Genre: Action, Adventure, Drama, Epic, Historical.
Starring: Jack Huston, Morgan Freeman, Toby Kebbell, Nazanin Boniadi, Rodrigo Santoro, Sofia Black D’Elia, Ayelet Zurer, Haluk Bilginer, Moises Arias, Pilou Asbaek, Marwan Kenzari, James Cosmo.
Year Of Release: 2016
Certificate: 12 (UK)/PG-13(US)
Runtime: 123 Minutes
Director: Timur Bekmambetov
Synopsis: “Judah Ben-Hur, a prince falsely accused of treason by his adopted brother, an officer in the Roman army, returns to his homeland after years at sea to seek revenge, but finds redemption.” IMDB
I should say I have never seen the 1959 Academy Award winning epic ‘Ben-Hur’ with Charlton Heston so I can’t compare this remake to its source material. However I can say that I WILL be tracking it down to watch because I imagine it’s far more grander, powerful and heart-felt than this modern telling.
From the start we have our leads as rugged, youthful, sun-kissed soldiers and nobleman. Jack Huston and Toby Kebbell clearly are on the conveyor belt of historical epic character leads with their defining looks aiming to stir female audiences and appear as defining heroes and villains. Not the case, as bar the initial chemistry forged between these two, the rest of their screen time is pretty flat and they never “peak”, and even when they do it’s too little, too late. Their journey feels rushed to a far-stretched ending that I struggled to buy, and when you have to invest in Ben-Hur and Messala and who they are from the opening titles, it doesn’t make for engaging watching. Huston reminded me more of Jason Momoa’s Aquaman than some noble hero, and he lacks the star power or acting ability to be this legendary figure in a convincing manner.
Our supporting cast of unknowns do what you’d expect – weepy women and shouting men – meh – but Morgan Freeman? He just turns up as Morgan Freeman with dreads. He doesn’t need to act anymore; just lend his time and name to a film to try and make it something worth investing in. Of course, he’s Morgan Freeman so he’s likeable no matter what he does here, so at least it was entertaining watching him once he brings along a bit of mild fun to things with the chariot training. And coming in at just under 2hrs, it feels more like 3hrs at times. I imagine the 3.5hrs of the 1959 film zips along quicker than this. It’s during the whole middle chunk of the film that the pace slips and very little really happens, it just feels like a cycle of people hiding, people plotting, people running, people shouting, people giving other people suspicious looks and repeat for a few new scenes. Once Ben-Hur becomes the slave, it takes a heck of a long time to get to the end it seems.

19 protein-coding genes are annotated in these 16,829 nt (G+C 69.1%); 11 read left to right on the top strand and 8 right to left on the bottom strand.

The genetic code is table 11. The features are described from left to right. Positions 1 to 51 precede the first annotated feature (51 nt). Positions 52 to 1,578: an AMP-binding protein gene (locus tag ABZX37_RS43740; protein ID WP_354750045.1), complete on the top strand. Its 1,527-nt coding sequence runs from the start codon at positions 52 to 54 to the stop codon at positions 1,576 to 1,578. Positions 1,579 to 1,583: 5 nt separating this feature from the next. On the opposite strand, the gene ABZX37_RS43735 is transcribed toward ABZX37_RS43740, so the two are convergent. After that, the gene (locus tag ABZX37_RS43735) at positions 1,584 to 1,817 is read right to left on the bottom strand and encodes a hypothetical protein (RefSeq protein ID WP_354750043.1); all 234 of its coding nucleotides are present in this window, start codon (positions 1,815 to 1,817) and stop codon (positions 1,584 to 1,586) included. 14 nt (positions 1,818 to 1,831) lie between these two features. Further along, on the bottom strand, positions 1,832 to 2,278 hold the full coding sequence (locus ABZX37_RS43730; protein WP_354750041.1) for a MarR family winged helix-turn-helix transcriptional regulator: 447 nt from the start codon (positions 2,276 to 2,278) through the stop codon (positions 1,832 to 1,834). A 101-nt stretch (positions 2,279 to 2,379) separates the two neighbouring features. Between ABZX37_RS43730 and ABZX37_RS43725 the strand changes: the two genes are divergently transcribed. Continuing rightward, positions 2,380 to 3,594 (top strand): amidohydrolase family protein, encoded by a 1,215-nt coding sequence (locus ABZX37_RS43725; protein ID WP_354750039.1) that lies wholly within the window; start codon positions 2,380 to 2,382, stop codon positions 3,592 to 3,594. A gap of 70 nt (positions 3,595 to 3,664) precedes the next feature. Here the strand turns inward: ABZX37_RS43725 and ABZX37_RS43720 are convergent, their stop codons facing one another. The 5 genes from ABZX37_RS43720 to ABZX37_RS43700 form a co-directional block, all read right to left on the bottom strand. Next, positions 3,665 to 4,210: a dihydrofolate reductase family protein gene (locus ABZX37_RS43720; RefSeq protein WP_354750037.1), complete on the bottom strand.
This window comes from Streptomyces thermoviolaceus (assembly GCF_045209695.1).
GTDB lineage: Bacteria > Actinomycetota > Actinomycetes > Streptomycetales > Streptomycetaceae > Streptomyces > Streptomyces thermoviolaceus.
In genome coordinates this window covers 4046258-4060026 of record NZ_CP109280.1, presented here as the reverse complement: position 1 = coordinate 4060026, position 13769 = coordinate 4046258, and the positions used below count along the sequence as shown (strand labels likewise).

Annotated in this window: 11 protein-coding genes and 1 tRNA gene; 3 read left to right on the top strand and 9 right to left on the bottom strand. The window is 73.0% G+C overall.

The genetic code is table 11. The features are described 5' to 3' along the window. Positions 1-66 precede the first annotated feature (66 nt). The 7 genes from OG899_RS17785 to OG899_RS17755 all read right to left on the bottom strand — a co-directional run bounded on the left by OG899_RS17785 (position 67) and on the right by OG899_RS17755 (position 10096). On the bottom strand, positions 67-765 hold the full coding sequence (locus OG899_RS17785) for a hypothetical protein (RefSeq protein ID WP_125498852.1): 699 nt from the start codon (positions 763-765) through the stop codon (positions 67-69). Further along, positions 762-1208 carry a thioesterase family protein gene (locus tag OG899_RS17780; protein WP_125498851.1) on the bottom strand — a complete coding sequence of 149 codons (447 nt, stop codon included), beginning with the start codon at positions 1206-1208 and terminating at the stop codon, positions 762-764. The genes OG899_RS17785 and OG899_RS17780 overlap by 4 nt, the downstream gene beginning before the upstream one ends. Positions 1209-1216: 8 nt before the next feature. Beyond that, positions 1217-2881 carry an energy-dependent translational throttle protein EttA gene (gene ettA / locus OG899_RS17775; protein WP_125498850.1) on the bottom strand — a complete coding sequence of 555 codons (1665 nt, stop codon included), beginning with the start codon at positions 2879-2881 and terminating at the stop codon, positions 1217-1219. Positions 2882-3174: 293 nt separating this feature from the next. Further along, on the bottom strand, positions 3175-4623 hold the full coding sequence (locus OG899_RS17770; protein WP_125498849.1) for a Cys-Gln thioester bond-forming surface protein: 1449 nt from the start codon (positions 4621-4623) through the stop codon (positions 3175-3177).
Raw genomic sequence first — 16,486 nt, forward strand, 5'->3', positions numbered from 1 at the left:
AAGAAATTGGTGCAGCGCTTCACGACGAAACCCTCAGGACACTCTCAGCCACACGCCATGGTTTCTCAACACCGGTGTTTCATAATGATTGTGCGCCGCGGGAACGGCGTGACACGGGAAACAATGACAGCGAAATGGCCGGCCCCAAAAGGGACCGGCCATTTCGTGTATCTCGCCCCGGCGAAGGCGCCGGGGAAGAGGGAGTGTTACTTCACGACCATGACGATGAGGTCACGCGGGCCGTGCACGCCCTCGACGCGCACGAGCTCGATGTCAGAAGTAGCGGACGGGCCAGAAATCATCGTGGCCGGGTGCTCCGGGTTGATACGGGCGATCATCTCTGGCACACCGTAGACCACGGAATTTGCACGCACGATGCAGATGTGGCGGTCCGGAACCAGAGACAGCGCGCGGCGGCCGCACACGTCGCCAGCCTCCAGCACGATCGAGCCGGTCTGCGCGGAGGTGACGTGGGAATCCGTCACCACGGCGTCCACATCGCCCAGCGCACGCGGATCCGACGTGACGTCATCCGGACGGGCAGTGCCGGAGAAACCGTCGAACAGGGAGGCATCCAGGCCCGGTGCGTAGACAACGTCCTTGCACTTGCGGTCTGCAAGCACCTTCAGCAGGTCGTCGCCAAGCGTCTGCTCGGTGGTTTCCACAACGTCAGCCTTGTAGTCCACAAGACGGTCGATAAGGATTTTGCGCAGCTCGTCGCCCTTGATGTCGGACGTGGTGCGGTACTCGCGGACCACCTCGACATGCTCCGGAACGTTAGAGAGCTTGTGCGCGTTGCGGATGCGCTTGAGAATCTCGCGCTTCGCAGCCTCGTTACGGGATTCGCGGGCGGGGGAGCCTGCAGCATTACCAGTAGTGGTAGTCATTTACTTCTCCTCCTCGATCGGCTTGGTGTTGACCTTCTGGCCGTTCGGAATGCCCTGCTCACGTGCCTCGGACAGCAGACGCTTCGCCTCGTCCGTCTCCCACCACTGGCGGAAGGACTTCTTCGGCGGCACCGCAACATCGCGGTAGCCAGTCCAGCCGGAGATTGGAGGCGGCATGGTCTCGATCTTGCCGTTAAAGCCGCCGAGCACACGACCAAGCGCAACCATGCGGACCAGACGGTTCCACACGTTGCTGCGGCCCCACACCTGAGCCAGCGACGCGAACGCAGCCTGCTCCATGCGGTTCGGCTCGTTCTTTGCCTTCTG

One thing I liked about this was setting the story in and around Jerusalem, purely for variety as it was a different change of pace and location than Rome or Athens where most of these historic films are set. The cliff-side city and mountain caves were refreshing to see, although we do get the CGI money-shot setting of the Roman Circus. Still, it’s better than another film with another coliseum as a climax piece. The action is few and far between. Bar a few punches here and there, all we have to inject danger and excitement into this is the Roman galley assault which is, once again, refreshing to see in all its bleak and claustrophobic detail compared to the bright, vibrant scenes before it when all it happy in the world. After that, there’s not much else until we get to the chariot race which, seeing the original or not, you know is a stand-out piece of film-making for the 1950s and a real workshop of stunt work, practical effects, clever editing and miniature work.
Here, it’s a GoPro/shaky cam riot that fuses dodgy CGI horses and minimal practical effects to create a, what starts as a visually exciting race, to become a mildly thrilling but predictable race where we have no real shocks or surprises. Horses bolt, riders fall off, riders get run over…it’s all a little underwhelming for a set-piece that, quite frankly, feels like it’s taken a heck of a long time to reach before it’s over.
And in general the film feels very flat. It may look authentic in places, but it’s a CGI fest with flat characters who you don’t have enough time with to really understand their motives and backstories. Lots of details are skimmed over and rushed, and even the climax feels rushed which features none other than Jesus Christ who we even see fashioning a wooden table sporting a head of long black hair and a black beard, just in case it’s not clear who this person is spouting about love and peace and faith. At many times, this came across like a serious version of ‘Monty Python’s Life Of Brian’. I was waiting for Michael Palin or John Cleese to run out of a sun-baked building or march across as a Centurion and tell someone they “fucking nicked!” or that Jesus “isn’t the Messiah, he’s a very naughty boy!”
In the same vein as “300”, and even “Gods Of Egypt” and “Pompeii”, it’s the same old package re-dressed slightly. CGI visuals to bring awesome long-forgotten cities and spectacles to life, filled with over-done stories of good v evil and redemption and revenge with lots of gruff men and exotic looking women and old men training the hero to rise against an Empire. You know the stuff.
We even get another one of those quotes that all current historic films use to try and make it sound cool – “First to finish, last to die.” Please. It’s not memorable, or badass, at all. It’s nothing new anymore, and this is a re-make that certainly didn’t need to be made in re-telling an already classic film and story to new generations. With this sort of production, they are not just going to care at all about Roman/Jewish faith, politics and religion with unknown actors populating CG cities with nothing “grand” or “epic” about them.